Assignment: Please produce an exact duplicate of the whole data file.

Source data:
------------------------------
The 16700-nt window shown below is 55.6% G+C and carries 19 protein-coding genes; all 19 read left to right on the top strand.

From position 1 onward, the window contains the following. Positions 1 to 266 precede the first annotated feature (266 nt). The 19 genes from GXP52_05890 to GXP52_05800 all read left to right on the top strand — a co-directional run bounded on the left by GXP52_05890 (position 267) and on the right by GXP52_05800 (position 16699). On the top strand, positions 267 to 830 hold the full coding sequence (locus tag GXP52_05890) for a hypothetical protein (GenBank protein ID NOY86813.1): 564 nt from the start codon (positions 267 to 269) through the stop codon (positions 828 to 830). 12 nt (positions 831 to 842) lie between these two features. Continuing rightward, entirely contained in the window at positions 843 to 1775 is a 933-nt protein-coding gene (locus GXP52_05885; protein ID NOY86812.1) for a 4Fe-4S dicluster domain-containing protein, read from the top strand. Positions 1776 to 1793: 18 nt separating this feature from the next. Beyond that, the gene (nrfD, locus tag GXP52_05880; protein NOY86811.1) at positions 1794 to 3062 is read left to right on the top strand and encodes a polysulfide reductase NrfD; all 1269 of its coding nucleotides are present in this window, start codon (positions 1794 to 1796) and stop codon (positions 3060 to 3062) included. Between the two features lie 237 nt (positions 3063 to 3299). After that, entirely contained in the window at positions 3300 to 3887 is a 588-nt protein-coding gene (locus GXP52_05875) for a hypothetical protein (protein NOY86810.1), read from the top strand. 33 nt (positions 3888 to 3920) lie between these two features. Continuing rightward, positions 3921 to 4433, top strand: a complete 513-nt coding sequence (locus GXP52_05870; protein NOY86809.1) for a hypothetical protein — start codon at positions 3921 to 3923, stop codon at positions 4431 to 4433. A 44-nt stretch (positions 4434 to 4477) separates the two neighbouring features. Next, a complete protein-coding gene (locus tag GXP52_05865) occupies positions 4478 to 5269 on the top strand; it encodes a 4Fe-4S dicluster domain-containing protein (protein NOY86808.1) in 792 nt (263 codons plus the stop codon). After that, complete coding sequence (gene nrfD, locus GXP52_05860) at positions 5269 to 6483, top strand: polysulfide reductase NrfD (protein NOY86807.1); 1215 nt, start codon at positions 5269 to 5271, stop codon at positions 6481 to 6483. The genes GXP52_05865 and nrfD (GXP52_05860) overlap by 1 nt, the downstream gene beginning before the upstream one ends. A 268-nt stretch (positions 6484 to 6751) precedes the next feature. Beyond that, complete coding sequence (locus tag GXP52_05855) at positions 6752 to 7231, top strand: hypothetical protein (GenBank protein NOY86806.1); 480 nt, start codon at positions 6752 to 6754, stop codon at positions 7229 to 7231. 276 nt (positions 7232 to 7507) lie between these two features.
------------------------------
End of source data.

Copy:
The 16700-nt window shown below is 55.6% G+C and carries 19 protein-coding genes; all 19 read left to right on the top strand.

From position 1 onward, the window contains the following. Positions 1 to 266 precede the first annotated feature (266 nt). The 19 genes from GXP52_05890 to GXP52_05800 all read left to right on the top strand — a co-directional run bounded on the left by GXP52_05890 (position 267) and on the right by GXP52_05800 (position 16699). On the top strand, positions 267 to 830 hold the full coding sequence (locus tag GXP52_05890) for a hypothetical protein (GenBank protein ID NOY86813.1): 564 nt from the start codon (positions 267 to 269) through the stop codon (positions 828 to 830). 12 nt (positions 831 to 842) lie between these two features. Continuing rightward, entirely contained in the window at positions 843 to 1775 is a 933-nt protein-coding gene (locus GXP52_05885; protein ID NOY86812.1) for a 4Fe-4S dicluster domain-containing protein, read from the top strand. Positions 1776 to 1793: 18 nt separating this feature from the next. Beyond that, the gene (nrfD, locus tag GXP52_05880; protein NOY86811.1) at positions 1794 to 3062 is read left to right on the top strand and encodes a polysulfide reductase NrfD; all 1269 of its coding nucleotides are present in this window, start codon (positions 1794 to 1796) and stop codon (positions 3060 to 3062) included. Between the two features lie 237 nt (positions 3063 to 3299). After that, entirely contained in the window at positions 3300 to 3887 is a 588-nt protein-coding gene (locus GXP52_05875) for a hypothetical protein (protein NOY86810.1), read from the top strand. 33 nt (positions 3888 to 3920) lie between these two features. Continuing rightward, positions 3921 to 4433, top strand: a complete 513-nt coding sequence (locus GXP52_05870; protein NOY86809.1) for a hypothetical protein — start codon at positions 3921 to 3923, stop codon at positions 4431 to 4433. A 44-nt stretch (positions 4434 to 4477) separates the two neighbouring features. Next, a complete protein-coding gene (locus tag GXP52_05865) occupies positions 4478 to 5269 on the top strand; it encodes a 4Fe-4S dicluster domain-containing protein (protein NOY86808.1) in 792 nt (263 codons plus the stop codon). After that, complete coding sequence (gene nrfD, locus GXP52_05860) at positions 5269 to 6483, top strand: polysulfide reductase NrfD (protein NOY86807.1); 1215 nt, start codon at positions 5269 to 5271, stop codon at positions 6481 to 6483. The genes GXP52_05865 and nrfD (GXP52_05860) overlap by 1 nt, the downstream gene beginning before the upstream one ends. A 268-nt stretch (positions 6484 to 6751) precedes the next feature. Beyond that, complete coding sequence (locus tag GXP52_05855) at positions 6752 to 7231, top strand: hypothetical protein (GenBank protein NOY86806.1); 480 nt, start codon at positions 6752 to 6754, stop codon at positions 7229 to 7231. 276 nt (positions 7232 to 7507) lie between these two features.